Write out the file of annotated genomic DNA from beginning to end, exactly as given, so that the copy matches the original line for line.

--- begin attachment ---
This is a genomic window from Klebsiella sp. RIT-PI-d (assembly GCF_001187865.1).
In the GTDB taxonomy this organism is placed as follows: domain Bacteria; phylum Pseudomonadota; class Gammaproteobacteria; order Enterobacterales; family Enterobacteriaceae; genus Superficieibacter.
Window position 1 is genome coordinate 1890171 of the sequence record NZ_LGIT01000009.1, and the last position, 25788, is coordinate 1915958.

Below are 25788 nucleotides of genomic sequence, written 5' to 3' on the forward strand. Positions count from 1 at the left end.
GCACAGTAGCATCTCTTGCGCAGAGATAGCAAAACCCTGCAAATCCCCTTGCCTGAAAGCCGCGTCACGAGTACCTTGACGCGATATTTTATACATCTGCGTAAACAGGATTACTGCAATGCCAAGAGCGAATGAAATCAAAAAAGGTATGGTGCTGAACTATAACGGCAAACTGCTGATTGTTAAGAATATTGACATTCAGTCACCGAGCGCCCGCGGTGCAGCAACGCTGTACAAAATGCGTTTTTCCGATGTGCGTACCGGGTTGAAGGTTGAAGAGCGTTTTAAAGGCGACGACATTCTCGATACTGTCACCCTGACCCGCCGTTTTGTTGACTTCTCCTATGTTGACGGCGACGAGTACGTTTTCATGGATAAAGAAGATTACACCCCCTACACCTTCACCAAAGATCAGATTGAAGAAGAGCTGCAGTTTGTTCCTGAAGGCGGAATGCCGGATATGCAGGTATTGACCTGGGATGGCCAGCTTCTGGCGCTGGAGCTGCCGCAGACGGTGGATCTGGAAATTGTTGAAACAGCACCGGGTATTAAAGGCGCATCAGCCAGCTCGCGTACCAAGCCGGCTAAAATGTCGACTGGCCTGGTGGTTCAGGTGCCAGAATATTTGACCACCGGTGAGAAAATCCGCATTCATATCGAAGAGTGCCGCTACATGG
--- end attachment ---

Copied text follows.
This is a genomic window from Klebsiella sp. RIT-PI-d (assembly GCF_001187865.1).
In the GTDB taxonomy this organism is placed as follows: domain Bacteria; phylum Pseudomonadota; class Gammaproteobacteria; order Enterobacterales; family Enterobacteriaceae; genus Superficieibacter.
Window position 1 is genome coordinate 1890171 of the sequence record NZ_LGIT01000009.1, and the last position, 25788, is coordinate 1915958.

Below are 25788 nucleotides of genomic sequence, written 5' to 3' on the forward strand. Positions count from 1 at the left end.
GCACAGTAGCATCTCTTGCGCAGAGATAGCAAAACCCTGCAAATCCCCTTGCCTGAAAGCCGCGTCACGAGTACCTTGACGCGATATTTTATACATCTGCGTAAACAGGATTACTGCAATGCCAAGAGCGAATGAAATCAAAAAAGGTATGGTGCTGAACTATAACGGCAAACTGCTGATTGTTAAGAATATTGACATTCAGTCACCGAGCGCCCGCGGTGCAGCAACGCTGTACAAAATGCGTTTTTCCGATGTGCGTACCGGGTTGAAGGTTGAAGAGCGTTTTAAAGGCGACGACATTCTCGATACTGTCACCCTGACCCGCCGTTTTGTTGACTTCTCCTATGTTGACGGCGACGAGTACGTTTTCATGGATAAAGAAGATTACACCCCCTACACCTTCACCAAAGATCAGATTGAAGAAGAGCTGCAGTTTGTTCCTGAAGGCGGAATGCCGGATATGCAGGTATTGACCTGGGATGGCCAGCTTCTGGCGCTGGAGCTGCCGCAGACGGTGGATCTGGAAATTGTTGAAACAGCACCGGGTATTAAAGGCGCATCAGCCAGCTCGCGTACCAAGCCGGCTAAAATGTCGACTGGCCTGGTGGTTCAGGTGCCAGAATATTTGACCACCGGTGAGAAAATCCGCATTCATATCGAAGAGTGCCGCTACATGG